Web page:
Inside the Lloyd Library and Museum

Founded in the 1870s, the Lloyd Library is now home to an incredible collection of works related to botany, pharmacology, and scientific history.

Photograph by Marlene Rounds

At West Court and Plum streets downtown sits a hidden library-slash-secret garden. It’s called the Lloyd Library and Museum, and it was founded in the 1870s by brothers and pharmacists John Uri Lloyd, Nelson Ashley Lloyd, and Curtis Gates Lloyd. The library and museum grew from John’s and Curtis’s shared need to store their growing collections of research materials—pharmaceutical chemistry–related literature for John and botanical and fungi–related materials for Curtis.

After multiple expansions, the Lloyd now houses about 150,000 volumes of books and periodicals, 3,000 linear feet of archival manuscripts, and 3,000 museum artifacts relating to botany, pharmacy and medicine, scientific and natural history, and the visual arts dating back to 1493 B.C.E. Due to the coronavirus pandemic, scholars and curious guests must make an appointment to visit the library and conduct research, peruse the materials, or enjoy one of its digital seasonal exhibits which cover topics ranging from wildflowers to medicinal cannabis. The Lloyd also hosts webinars, lectures, and a podcast exploring the treasures in its vast catalog.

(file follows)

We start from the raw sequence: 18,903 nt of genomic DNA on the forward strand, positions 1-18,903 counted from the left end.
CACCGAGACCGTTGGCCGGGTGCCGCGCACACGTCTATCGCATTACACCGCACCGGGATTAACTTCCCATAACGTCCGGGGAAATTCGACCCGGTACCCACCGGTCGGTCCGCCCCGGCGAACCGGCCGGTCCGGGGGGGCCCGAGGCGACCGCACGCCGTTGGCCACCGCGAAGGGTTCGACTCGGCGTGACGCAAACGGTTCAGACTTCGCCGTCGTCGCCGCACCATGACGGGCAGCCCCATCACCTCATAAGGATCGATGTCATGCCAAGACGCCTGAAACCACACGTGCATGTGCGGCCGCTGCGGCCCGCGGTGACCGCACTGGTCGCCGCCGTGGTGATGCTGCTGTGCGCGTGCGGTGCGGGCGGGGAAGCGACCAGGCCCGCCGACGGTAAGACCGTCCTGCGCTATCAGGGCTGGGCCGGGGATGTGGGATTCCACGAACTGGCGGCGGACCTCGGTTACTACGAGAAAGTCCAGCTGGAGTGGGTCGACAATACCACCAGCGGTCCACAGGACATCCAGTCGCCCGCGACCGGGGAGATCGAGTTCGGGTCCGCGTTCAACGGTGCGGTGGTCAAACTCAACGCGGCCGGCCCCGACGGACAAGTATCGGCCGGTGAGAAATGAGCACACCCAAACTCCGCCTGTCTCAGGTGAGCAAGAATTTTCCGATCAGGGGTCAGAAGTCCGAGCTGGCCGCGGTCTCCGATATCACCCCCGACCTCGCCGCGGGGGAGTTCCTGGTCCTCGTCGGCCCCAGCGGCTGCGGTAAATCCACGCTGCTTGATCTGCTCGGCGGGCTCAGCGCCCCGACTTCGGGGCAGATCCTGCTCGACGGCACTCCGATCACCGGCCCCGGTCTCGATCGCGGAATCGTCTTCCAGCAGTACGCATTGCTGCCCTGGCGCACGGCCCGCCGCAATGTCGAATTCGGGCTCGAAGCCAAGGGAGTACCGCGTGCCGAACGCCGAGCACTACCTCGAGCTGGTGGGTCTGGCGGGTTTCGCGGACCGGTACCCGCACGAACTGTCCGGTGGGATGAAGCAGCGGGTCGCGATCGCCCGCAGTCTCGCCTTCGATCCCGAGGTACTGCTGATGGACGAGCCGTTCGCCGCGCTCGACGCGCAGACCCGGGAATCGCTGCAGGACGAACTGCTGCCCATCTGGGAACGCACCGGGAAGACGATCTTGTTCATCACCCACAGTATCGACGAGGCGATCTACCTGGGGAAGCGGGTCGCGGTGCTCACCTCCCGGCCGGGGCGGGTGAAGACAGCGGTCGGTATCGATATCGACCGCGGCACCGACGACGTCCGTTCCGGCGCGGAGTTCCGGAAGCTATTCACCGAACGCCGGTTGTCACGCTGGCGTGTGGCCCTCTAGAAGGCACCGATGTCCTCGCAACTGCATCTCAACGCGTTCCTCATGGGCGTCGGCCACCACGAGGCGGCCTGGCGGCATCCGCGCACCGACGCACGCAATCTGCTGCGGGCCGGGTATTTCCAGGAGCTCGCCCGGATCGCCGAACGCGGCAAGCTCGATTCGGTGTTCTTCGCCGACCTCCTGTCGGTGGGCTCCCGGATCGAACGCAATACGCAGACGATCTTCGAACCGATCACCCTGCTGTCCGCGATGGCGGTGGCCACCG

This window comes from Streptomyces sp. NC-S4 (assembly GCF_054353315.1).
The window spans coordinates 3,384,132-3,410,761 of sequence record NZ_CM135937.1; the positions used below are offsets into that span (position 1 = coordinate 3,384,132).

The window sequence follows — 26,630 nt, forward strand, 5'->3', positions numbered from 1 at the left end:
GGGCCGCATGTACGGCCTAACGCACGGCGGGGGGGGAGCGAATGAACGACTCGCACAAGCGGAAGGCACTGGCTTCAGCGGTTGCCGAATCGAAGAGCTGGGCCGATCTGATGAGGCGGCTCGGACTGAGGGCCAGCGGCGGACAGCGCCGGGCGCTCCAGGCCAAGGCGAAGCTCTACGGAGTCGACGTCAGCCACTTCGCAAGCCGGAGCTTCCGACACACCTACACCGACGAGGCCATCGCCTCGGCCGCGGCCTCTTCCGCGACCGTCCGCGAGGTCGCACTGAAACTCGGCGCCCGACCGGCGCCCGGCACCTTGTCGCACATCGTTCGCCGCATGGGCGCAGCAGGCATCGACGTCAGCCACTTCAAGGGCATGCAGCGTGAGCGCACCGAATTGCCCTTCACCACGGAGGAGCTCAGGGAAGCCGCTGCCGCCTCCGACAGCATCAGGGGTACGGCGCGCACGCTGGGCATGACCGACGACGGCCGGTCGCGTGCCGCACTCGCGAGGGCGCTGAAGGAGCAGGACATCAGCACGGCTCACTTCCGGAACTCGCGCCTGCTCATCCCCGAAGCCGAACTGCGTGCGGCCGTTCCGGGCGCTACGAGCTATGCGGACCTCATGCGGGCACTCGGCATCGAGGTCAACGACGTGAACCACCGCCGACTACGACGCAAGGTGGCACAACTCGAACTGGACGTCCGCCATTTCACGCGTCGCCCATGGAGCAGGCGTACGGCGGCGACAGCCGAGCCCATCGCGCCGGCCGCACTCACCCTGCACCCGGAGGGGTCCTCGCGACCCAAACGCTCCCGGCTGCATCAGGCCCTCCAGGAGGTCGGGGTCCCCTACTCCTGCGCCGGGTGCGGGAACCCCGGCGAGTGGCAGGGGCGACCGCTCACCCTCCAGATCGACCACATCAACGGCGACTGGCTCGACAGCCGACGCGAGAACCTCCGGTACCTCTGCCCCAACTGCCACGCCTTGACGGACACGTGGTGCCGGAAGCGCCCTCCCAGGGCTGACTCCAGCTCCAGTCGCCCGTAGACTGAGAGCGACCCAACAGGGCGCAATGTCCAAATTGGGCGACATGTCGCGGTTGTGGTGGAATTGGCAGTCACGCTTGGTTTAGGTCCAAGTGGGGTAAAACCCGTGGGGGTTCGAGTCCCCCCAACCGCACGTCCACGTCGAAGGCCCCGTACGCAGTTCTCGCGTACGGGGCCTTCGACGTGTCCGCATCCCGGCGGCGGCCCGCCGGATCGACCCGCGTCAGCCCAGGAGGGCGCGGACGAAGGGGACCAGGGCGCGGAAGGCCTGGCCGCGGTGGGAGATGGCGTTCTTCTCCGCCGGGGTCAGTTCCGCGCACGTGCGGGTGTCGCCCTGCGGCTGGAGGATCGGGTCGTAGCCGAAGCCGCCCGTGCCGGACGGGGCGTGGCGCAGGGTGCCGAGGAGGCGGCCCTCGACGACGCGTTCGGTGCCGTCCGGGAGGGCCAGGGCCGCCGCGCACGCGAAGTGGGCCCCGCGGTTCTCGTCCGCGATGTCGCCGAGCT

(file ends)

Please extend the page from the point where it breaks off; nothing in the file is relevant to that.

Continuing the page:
Click through our gallery to view more photos of the Lloyd Library and Museum:

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